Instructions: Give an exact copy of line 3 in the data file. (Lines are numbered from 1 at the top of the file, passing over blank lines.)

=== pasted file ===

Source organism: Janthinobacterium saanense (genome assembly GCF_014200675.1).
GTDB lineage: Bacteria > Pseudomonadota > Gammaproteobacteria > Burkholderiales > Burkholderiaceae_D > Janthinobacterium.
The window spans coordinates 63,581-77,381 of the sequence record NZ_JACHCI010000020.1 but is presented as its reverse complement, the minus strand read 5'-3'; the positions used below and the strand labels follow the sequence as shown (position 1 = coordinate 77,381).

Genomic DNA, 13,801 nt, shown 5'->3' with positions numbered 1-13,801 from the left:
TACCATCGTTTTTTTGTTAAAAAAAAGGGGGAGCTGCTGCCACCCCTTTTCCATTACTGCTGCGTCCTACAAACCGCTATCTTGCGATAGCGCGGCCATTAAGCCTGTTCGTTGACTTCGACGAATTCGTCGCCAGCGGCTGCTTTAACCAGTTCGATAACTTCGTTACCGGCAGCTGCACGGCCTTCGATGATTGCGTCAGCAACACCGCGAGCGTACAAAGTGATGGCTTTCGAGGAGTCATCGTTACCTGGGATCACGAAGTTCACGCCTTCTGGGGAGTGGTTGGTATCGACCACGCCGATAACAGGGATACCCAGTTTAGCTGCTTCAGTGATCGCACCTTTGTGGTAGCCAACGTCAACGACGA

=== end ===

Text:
The window spans coordinates 63,581-77,381 of the sequence record NZ_JACHCI010000020.1 but is presented as its reverse complement, the minus strand read 5'-3'; the positions used below and the strand labels follow the sequence as shown (position 1 = coordinate 77,381).